A post over at Think Advisor last week provides some helpful insight into one financial and estate planning tool which might be appropriate for some New York residents. The tool is know as a GRAT – Grantor Retained Annuity Trust. As with many other trusts, one key purpose of the GRAT is to minimize tax liability, particularly for those with significant assets.
How It Works
The basic concept behind the GRAT is straightforward. Assets are placed in trust. The grantor (person creating the trust) then retains the right to receive fixed payments from the trust. Those payment can last either for a set period of time designated in advance or over the grantor’s life. At the end of the trust’s life the assets placed in the trust then fall to the beneficiaries.
Timing: Why to Consider it Now
Grantor Retained Annuity Trusts have been available for quite some time. However, there has been a push by some in recent years for increased use of the GRAT. This renewed interest is based two factors, current interest rates and the political dynamic which may close the window of their availability.
1) Interest Rates – For the past few years, interest rates have been quite low. As financial advisors often explain, a GRAT can be particularly valuable in a low interest rate environment. Here’s why: the ‘taxable” portion of the transfer into the GRAT is based on the value of the property minus the estimated value that the grantor will retain as part of the annuity. The larger the retained estimate, the lower the taxable amount. Therefore, in a low interest rate environment, the portion of the transfer that is taxable will ultimately be lower. As the Think Advisor article points out, in some cases, this scenario can effectively reduce a tax liability to zero.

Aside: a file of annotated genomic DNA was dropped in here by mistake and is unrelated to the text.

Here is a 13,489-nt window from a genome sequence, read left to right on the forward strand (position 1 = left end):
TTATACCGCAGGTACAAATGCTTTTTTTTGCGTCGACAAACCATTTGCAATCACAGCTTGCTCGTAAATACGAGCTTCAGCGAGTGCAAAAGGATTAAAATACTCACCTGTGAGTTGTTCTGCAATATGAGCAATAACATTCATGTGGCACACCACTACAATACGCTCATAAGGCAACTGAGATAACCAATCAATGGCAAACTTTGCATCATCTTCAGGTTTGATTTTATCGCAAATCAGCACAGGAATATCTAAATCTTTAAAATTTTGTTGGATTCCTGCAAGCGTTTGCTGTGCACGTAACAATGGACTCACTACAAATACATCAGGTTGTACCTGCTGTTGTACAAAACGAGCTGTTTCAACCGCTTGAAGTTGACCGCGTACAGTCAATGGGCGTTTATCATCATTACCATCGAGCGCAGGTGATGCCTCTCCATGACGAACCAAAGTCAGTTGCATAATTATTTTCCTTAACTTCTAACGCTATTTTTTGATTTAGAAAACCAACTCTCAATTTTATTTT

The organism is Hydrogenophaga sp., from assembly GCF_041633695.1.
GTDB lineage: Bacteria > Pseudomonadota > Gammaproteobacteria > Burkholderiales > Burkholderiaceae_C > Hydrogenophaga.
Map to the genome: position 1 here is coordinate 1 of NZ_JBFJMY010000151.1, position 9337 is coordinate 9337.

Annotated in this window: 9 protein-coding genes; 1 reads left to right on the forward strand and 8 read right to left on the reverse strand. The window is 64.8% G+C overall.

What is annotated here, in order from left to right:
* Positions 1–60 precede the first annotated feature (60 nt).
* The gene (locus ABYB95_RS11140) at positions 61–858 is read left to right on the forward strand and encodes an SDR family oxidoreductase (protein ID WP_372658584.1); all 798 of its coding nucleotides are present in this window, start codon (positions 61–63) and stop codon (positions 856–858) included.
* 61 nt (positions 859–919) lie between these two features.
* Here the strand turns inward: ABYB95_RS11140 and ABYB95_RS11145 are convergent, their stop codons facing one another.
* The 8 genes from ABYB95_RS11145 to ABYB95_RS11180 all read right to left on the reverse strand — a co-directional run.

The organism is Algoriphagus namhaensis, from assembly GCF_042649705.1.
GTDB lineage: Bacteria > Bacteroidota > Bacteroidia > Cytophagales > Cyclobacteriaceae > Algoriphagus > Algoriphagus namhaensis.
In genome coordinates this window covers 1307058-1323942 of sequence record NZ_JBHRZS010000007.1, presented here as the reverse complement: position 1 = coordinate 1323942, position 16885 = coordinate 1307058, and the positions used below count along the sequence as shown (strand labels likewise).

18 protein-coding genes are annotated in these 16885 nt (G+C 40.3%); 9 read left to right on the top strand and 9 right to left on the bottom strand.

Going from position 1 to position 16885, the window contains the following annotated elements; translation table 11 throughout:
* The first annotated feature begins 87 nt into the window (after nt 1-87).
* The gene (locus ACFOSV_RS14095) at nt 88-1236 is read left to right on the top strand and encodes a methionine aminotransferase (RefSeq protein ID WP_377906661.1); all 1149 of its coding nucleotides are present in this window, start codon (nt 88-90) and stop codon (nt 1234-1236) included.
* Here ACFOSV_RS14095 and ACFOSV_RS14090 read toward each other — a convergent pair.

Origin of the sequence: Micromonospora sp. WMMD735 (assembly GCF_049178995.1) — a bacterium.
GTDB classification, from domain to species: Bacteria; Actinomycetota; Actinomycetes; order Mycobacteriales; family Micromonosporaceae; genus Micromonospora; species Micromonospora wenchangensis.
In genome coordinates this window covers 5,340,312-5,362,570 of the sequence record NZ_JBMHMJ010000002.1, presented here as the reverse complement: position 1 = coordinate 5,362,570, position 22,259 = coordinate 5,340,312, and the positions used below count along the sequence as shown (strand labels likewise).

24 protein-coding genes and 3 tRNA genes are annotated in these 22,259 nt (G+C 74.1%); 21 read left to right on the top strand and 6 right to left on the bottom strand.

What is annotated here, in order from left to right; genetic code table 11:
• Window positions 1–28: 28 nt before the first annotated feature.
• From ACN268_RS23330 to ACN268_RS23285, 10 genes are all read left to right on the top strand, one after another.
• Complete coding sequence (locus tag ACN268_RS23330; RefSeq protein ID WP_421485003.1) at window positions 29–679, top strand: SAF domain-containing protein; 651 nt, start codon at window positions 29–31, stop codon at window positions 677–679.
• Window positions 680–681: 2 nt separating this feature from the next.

2) Politics – On top of the benefit with today’s interest rates, there may be a push for use of GRATs now because the ability to use this tool may be taken away. Recent federal proposals have included elimination of the benefits available in these types of trusts. Therefore, if the GRAT is a good fit in your situation, it is important to act now.
There are many other issues to consider with regard to GRATs, like the possible need to combine with a life insurance trust. For help understanding the many different types of financial and estate planning tools that might be available to meet the needs of your family, please contact our estate planning attorneys today.